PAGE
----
We have over 10,000 people working here, about 2000 here in Lexington - we will cut about 5% of the global workforce - the cuts will be brutal, nobody will like this. The stock price may recover a bit but as long as our earnings keep dropping (and they will) we will have to cut work force. So, long story short, Rooke announced the cut, it'll be massive about 500 folks will get an ax this time around - that's 5% of the overall workforce. I expect us here in Lexington to be affected the most. I've heard some folks in marketing already are getting ready for cuts - so be ready, 2016 will be really bad but now 2015 is something that we should focus on.
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As a former Lexmark employee who got booted out almost 3 years ago during the inkjet product deletion, I would like to encourage everyone who are getting this round of layoff to hold your head held high. Yes it is scary and can be very bitter, but there is live after Lexmark. I was lucky that I found another job in Louisville just a week prior to my departure, so I actually had time for a week long family vacation before I started a new job. The commuting between Lexington and Louisville was long, but was very therapeutic after a long day of busy work. In all aspects, until I found this new job now in Lexington, the Louisville job was a better job than my 8 years life in Lexmark. I learned great new skill and a whole bunch of new people in a different business field. I wasn't grown in my career until I left Lexmark.
Don't be despaired! There is definitely life after Lexmark.
There will be a lot of offshoring of jobs, get ready for that. And if there really was a clear cut "cost" advantage of all this offshoring, it's hard to argue against it. But if you really are trying to develop new things, you try to position both of your teams to complement each other to promote a round-the-clock development. You set clear boundaries on who owns what, you you keep to your word on who owns what, so there's no mistake and overlap. I can't count how many times I was working on something, and the interest of "speeding up the deadline", management math proposed overseas team taking over, and rewrote part of my work...And then when I took it over when the timezone shifted, I had to spend so much time figuring out what was wrong what was new, and since it was completely new code, had to troubleshoot it, and ended up rewriting part of that. And if something wasn't working that I did, they would rewrite/redo what I did, and it went back and forth...I stopped sending my changes back, and just managed two development branch, stuff we did here and stuff they did, and then it was often, who finished first...Totally retarded. If we spent more time actually working 24 hrs as a real team instead of redoing everything what each other did, perhaps we could have, oh, I don't know, focus on our competitors more so than trying to compete against each other maybe? But how do you expect people here and abroad react? I mean, if management keeps saying, well for the cost of 1 engineer here, we can hire X engineers overseas, how do you think things will end up in terms of employee morale and conflict among others in the same company? And while a lot of people here end up redirecting their sort of threat at the actual offshore teams, it's not really their fault either. At the same time, the offshore workers probably don't understand why people here do feel threatened. People have no choice here that the cost of living is wacked versus abroad...And there will be a point in which, the same line of thinking, someone will come along and say "well for the price of 1 good person in bangalore, we can hire 20+ people from pakistan, or vietnam, or name your other country that the cost of living is considerably lower, wages, cheap" even though the actual persons skill might not really be the same. Then, when your faced with having no job, no money to put food on your table or keep your house, maybe those people can understand.... And on top of that, for every unemployed U.S. worker that is put onto the street over this apparent "cost advantage", that unemployed person ends up being a liability to the rest of us taxpayers, in terms of all the unemployment assistance the rest of us ends up having to pay in the form of taxes. So yeah, the companies get a financial benefit for getting rid of some U.S. employee here, because they don't have to deal with the aftermath of that unemployed person...The rest of us taxpayers at both the federal and state level ends up footing the bill for it and being accountable for it....So it's not just a shitty deal for the person getting RIFed...It's a shitty deal for the rest of the taxpayers here, because we end up having to pay for it, especially all of you on W2's. Companies are not alone in this, many companies do it. And usually, when they do, the most capable employees are the ones the first to leave, because this is bullshit, and they don't need to put up with this bullshit, because there are plenty of companies that already learned that those "cost advantages" aren't really as pronounced as people think .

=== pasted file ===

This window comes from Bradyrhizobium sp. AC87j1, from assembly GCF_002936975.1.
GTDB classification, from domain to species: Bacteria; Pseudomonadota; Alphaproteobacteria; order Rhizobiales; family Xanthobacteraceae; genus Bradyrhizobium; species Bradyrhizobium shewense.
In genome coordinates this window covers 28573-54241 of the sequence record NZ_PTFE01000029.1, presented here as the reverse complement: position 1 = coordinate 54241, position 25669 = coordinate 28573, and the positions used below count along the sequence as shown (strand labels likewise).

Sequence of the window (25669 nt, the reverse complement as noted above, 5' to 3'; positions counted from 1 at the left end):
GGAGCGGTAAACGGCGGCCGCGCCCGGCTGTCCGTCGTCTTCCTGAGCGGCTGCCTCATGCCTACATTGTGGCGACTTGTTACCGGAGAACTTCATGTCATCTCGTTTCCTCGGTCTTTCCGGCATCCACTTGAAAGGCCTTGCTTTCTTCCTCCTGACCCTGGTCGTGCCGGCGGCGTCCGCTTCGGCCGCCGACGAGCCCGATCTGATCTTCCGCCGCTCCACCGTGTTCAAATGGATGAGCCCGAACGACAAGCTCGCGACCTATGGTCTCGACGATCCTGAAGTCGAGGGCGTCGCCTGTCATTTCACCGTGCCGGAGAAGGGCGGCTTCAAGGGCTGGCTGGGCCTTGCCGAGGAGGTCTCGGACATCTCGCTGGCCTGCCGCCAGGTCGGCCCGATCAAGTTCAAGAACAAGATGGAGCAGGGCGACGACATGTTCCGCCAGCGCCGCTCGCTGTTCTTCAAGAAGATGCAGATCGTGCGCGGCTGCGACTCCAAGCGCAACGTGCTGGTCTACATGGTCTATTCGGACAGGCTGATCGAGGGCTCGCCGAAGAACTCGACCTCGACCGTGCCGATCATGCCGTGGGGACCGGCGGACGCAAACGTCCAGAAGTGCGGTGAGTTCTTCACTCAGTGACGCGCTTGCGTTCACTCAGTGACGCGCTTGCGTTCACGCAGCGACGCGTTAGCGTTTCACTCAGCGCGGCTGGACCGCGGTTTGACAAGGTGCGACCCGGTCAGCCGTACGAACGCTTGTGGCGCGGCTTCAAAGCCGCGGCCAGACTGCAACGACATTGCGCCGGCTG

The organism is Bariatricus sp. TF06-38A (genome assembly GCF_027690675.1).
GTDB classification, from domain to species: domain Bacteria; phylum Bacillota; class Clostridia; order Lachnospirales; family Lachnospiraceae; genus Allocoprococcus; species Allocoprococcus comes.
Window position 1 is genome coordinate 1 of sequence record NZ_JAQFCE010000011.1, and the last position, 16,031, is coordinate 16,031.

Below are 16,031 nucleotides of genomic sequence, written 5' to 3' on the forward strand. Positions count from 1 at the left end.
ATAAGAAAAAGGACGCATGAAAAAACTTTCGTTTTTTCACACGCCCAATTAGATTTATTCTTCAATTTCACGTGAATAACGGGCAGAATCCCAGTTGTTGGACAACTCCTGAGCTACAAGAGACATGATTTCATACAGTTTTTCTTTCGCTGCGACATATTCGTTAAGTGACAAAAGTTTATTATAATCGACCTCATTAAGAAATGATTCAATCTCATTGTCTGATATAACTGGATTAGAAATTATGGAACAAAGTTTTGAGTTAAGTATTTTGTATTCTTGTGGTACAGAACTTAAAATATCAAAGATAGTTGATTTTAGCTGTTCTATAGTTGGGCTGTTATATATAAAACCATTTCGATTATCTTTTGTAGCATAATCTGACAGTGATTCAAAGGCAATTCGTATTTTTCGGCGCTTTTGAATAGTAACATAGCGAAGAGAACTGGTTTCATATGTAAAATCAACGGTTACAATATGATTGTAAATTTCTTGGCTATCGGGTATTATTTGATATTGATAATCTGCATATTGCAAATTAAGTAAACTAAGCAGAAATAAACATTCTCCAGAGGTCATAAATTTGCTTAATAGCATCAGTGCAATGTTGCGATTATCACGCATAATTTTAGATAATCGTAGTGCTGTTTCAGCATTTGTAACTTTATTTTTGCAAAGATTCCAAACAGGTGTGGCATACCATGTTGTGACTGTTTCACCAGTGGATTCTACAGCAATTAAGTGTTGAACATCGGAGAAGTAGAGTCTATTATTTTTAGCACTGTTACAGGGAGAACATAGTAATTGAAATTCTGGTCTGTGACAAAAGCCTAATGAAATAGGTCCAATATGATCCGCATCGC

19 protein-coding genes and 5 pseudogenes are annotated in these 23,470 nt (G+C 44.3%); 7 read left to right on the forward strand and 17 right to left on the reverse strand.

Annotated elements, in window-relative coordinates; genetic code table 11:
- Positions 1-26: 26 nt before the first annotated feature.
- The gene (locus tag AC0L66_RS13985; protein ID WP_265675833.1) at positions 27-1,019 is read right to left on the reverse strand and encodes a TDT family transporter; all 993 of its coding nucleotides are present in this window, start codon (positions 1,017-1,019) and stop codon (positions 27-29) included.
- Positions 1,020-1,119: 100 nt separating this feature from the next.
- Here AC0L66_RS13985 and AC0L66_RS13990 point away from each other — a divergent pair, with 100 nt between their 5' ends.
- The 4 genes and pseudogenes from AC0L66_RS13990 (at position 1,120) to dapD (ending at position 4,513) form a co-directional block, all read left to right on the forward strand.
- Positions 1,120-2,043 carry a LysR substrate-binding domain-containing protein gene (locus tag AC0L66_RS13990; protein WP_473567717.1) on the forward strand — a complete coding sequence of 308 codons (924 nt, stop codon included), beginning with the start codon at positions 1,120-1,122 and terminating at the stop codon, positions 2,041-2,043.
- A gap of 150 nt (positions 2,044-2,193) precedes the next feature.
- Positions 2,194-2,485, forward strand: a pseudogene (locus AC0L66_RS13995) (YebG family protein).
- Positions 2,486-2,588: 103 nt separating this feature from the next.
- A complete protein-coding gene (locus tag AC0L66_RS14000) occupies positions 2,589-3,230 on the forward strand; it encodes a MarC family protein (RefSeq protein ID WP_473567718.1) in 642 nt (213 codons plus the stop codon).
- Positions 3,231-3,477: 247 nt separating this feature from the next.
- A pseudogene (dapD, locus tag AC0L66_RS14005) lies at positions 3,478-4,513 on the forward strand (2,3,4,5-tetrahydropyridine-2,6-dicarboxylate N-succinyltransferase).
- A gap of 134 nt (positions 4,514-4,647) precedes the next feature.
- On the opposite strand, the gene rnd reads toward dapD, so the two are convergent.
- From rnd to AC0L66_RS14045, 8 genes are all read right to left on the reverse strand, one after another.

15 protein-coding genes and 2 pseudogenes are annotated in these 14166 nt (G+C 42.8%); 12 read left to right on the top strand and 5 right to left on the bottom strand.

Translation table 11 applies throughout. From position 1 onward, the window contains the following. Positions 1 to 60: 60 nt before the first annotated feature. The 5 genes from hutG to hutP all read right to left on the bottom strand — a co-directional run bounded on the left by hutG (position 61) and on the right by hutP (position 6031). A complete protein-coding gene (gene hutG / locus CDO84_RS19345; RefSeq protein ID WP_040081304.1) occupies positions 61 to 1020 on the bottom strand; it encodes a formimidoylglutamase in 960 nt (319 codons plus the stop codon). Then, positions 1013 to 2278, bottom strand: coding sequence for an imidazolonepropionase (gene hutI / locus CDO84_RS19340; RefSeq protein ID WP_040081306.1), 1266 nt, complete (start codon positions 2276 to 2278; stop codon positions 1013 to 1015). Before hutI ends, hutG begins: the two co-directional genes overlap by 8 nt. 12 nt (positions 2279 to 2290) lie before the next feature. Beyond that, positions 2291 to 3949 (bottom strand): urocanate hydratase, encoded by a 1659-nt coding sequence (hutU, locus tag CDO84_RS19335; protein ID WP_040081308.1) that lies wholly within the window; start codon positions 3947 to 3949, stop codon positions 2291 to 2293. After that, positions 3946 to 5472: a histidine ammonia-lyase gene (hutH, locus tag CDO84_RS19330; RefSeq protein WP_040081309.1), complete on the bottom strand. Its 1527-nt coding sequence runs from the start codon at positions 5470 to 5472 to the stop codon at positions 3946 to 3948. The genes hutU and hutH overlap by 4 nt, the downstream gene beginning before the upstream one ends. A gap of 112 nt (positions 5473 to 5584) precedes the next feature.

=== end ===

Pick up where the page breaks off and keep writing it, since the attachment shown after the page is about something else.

Good luck to all.